Stop Avoiding Your Difficult Conversations, Clean the Slate

clean slate 2In some stories, feelings change or circumstances change. Connections, employment, and friendships end with no warning. There’s no explanation. Nothing is ever said.

One woman told me a dear friend of ten years suddenly stopped calling. When she reached out to see if all was well, her calls went unreturned. She never heard from her friend again.  Years later she still feels hurt. She still wonders.   

A painting contractor told me of a long-time trusted employee who worked for him. One Sunday he called this man to review the week’s schedule. The man wasn’t available.  He didn’t call back. The contractor never heard from his employee again, even though the family confirms the man is fine.

Another woman shared that she talked with her out-of-state nephew by phone about his visiting her. One day she emailed him to confirm dates. No response. Repeated efforts to connect went nowhere. He is still at the same address and phone, but two years later she has not heard back.  She’s still hurt by the lack of response or explanation.

A young client was asked by a college friend to be her bridesmaid one year later.  She gladly said yes. Two years have passed since that day, yet my client has still not heard back from her college friend in spite of efforts to connect. She, too, wonders what happened.

On more than one occasion in my corporate career, newly hired employees didn’t show up for their first day of work. Instead, they became unreachable. They never responded to phone calls, never provided an explanation.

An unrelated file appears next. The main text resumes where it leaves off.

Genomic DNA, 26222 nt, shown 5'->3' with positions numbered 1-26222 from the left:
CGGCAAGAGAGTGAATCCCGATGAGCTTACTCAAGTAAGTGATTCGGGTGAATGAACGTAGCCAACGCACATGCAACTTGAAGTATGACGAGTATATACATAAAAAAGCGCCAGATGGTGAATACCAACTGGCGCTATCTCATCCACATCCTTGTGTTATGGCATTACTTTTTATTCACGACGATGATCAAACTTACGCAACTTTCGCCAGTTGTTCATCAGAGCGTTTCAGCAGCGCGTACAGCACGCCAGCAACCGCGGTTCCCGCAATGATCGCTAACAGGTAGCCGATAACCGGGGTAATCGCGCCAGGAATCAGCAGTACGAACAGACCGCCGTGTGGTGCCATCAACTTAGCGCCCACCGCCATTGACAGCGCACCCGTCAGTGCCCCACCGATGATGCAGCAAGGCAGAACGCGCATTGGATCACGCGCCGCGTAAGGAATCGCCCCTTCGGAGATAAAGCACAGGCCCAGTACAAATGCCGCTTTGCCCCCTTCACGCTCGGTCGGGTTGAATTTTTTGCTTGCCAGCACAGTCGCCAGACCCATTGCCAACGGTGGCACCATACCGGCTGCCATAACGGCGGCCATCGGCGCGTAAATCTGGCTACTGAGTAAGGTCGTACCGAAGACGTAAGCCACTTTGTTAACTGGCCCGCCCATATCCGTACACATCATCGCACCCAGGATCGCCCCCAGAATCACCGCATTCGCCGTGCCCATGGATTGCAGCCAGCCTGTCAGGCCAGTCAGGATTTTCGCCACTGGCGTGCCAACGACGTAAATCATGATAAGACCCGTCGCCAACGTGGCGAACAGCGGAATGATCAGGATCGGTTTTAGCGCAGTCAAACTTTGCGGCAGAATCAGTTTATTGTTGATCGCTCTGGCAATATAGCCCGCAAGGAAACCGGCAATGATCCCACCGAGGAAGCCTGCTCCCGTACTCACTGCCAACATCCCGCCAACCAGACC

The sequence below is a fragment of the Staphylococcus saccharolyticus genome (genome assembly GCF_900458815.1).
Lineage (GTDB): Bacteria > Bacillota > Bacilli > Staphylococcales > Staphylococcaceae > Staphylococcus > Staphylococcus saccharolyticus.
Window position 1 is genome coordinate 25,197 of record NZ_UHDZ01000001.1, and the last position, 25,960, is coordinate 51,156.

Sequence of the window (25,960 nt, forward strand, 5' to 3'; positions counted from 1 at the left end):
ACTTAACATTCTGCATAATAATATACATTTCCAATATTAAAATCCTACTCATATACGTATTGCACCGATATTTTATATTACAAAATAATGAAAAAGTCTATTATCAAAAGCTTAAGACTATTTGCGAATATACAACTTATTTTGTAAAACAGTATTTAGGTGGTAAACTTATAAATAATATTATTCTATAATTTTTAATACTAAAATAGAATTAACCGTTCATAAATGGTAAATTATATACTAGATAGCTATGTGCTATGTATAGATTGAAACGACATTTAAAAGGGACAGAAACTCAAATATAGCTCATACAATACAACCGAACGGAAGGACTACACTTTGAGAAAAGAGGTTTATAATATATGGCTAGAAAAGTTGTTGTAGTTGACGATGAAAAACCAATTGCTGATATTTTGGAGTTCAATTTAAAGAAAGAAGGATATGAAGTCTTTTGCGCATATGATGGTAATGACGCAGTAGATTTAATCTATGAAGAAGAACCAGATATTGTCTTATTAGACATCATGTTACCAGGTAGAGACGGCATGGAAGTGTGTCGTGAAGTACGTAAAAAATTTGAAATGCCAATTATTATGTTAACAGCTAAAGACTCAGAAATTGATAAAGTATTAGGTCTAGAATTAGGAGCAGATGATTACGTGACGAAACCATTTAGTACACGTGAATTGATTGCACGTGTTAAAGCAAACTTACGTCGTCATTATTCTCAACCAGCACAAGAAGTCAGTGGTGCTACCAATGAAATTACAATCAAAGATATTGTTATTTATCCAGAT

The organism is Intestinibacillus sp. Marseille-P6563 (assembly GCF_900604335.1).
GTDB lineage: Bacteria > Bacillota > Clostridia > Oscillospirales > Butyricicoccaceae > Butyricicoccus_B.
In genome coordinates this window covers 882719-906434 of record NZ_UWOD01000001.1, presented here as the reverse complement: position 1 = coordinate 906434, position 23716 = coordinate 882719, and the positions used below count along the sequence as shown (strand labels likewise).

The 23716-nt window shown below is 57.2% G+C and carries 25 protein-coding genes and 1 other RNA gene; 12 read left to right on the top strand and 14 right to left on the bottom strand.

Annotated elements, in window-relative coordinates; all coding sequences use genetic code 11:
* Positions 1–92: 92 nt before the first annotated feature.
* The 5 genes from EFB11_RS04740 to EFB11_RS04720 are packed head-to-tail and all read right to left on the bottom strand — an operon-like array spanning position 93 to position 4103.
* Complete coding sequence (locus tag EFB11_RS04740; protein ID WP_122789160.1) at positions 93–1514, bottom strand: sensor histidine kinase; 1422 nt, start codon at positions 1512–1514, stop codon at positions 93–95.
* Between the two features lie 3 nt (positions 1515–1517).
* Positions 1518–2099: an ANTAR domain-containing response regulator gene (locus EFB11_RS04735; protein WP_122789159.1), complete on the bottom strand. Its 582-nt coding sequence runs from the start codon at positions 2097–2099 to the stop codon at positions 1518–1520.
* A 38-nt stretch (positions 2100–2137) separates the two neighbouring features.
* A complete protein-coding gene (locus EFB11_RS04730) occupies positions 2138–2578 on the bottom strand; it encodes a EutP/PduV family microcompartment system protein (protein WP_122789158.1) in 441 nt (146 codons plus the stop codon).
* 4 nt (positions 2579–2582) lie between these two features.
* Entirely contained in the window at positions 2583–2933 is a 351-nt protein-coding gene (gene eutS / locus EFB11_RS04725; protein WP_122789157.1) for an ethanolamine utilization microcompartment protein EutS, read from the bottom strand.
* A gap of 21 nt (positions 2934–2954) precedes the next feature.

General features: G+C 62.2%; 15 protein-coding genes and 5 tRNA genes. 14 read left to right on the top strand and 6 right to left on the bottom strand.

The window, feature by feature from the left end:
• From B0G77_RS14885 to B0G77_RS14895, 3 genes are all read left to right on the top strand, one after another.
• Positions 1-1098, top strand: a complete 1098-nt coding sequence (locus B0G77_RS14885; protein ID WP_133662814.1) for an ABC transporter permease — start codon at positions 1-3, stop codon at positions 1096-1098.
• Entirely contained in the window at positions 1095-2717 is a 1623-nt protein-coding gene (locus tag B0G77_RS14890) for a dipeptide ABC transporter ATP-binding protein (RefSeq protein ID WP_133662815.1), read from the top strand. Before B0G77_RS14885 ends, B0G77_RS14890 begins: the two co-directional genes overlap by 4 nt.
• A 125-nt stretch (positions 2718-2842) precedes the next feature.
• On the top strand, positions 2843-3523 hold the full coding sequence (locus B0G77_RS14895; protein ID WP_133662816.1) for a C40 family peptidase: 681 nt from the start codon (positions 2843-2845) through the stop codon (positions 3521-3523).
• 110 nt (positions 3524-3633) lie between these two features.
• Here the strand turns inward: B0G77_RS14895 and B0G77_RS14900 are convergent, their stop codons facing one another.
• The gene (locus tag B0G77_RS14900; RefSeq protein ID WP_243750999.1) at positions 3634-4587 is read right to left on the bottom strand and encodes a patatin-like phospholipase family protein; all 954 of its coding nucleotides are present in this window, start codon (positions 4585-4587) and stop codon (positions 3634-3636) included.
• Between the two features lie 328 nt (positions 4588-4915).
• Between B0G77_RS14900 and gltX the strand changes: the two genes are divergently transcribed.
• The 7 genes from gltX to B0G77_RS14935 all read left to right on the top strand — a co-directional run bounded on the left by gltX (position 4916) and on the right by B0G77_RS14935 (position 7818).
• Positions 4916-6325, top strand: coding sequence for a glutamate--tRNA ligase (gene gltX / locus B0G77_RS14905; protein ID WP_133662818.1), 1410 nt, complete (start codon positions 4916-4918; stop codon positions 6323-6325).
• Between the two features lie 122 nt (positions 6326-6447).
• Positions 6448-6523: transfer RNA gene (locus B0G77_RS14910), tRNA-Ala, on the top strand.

The stories are endless in both personal and business settings. They happen on the job. They happen with family members. They happen with friends.

In each case somebody wonders what changed. What happened? What should I do? In time, most people move on and let go, but until they do, it’s confusing, painful and stressful.

don't say nothingAnd it’s all because we’re afraid to face tough conversations. We’re afraid to “just say it.” Usually the excuse is we don’t want to create hurt feelings. But, usually, the truth is we don’t know how to say what needs to be said and we just don’t want to feel so uncomfortable.

What strikes me as so ironic is that when we avoid the conversation to avoid hurting feelings, the other person is hurt anyway. They don’t know what to think. They have no closure or explanation, and there’s no opportunity to learn to avoid a similar situation in the future.

Skipping a difficult conversation does not spare feelings! It does not avoid hurt. It simply avoids your discomfort. Take a stroll down memory lane in your life. What challenging conversations have you skipped to avoid hurting someone, or to avoid your own awkwardness.

It’s never too late to clean up mistakes or misunderstandings. Consider reaching out to people you’ve left hanging. Clean the slate. You don’t necessarily have to rekindle the relationship, though that’s an option. What’s important is saying what didn’t get said and creating closure for both you and them.

Just dive in. Have that difficult conversation you've been avoiding.

Just dive in. Have that difficult conversation you’ve been avoiding.

 

I can honestly make these recommendations because I have had these difficult conversations. I have asked hard questions when I didn’t understand someone’s silence. I have gone back and shared my perspective where I had unfinished issues. I’ve cleared things up years after there was a falling out.

And every time I face a difficult conversation, the payoff is worth it. There’s relief.  Stress vanishes. Relationships improve. Conflict diminishes. And every single time, there is some positive element of surprise.  Some bonus I didn’t expect.

Everyone benefits…but especially you! Isn’t it time YOU jumped into that difficult conversation you’ve been avoiding? Just do it!